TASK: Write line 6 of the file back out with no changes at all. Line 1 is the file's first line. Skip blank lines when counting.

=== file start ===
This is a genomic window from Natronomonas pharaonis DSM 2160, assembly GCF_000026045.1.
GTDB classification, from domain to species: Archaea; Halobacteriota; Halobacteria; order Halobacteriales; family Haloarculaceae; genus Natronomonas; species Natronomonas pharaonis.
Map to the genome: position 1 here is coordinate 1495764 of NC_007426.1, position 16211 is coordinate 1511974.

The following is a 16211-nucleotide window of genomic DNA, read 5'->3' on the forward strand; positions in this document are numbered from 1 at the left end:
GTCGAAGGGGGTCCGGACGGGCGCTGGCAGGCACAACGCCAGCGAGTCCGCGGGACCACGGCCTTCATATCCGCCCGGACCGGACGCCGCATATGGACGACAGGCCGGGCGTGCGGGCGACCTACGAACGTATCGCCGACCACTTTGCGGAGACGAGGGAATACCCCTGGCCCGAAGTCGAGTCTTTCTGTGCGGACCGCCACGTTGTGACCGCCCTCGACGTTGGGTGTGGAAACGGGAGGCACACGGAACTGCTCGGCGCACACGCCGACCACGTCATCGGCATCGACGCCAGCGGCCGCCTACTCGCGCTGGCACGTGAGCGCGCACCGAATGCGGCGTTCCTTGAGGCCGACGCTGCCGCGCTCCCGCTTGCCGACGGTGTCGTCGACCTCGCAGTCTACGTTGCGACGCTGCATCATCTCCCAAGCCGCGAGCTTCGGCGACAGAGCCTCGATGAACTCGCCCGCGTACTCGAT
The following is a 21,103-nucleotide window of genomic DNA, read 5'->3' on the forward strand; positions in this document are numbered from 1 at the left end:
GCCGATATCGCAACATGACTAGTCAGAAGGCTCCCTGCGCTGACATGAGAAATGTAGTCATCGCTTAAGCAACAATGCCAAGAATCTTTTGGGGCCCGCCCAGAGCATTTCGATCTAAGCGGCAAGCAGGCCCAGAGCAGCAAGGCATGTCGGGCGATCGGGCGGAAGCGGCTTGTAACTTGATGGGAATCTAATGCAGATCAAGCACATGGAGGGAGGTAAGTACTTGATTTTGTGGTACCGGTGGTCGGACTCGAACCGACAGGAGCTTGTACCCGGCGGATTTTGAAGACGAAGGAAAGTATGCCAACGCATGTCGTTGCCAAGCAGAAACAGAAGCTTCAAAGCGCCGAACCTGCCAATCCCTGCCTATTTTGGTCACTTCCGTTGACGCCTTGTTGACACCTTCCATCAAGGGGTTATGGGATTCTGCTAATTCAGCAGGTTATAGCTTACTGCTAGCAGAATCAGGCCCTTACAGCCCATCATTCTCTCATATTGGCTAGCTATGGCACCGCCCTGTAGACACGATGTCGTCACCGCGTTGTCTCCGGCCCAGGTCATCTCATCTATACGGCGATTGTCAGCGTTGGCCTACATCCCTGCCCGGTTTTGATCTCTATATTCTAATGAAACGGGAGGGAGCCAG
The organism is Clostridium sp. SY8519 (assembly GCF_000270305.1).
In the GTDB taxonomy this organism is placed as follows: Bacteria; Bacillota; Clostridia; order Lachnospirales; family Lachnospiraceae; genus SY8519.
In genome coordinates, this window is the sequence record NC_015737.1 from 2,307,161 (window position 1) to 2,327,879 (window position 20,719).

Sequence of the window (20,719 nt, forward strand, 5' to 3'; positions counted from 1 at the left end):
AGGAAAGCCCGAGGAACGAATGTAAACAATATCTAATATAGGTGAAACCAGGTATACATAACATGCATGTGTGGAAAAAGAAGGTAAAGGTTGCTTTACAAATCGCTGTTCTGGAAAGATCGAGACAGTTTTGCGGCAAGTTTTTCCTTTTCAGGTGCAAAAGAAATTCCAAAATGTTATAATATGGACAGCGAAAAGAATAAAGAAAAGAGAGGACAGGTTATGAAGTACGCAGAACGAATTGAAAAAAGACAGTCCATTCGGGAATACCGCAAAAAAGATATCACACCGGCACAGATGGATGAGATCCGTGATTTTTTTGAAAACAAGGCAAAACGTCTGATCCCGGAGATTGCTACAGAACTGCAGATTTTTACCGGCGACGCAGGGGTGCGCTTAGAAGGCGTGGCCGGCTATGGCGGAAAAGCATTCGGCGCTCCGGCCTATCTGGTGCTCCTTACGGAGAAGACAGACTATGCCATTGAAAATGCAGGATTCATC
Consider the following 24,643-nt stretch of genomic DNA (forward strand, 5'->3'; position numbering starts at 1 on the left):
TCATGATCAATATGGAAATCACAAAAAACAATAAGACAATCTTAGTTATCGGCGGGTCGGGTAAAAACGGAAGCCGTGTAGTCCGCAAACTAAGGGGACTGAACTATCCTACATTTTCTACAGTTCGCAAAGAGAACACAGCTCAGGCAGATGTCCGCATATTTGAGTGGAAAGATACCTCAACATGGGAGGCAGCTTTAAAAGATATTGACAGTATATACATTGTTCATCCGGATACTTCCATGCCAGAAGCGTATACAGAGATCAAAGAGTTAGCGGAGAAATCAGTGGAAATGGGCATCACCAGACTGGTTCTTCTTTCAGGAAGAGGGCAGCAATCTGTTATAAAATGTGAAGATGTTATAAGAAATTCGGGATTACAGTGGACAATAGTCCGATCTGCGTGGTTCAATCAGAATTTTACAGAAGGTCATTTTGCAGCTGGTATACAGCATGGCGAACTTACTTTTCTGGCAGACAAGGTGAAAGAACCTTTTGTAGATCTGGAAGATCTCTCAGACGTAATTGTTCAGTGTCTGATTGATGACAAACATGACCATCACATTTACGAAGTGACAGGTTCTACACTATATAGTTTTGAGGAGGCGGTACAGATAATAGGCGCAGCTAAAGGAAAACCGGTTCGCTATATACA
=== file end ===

The following is a 21,103-nucleotide window of genomic DNA, read 5'->3' on the forward strand; positions in this document are numbered from 1 at the left end: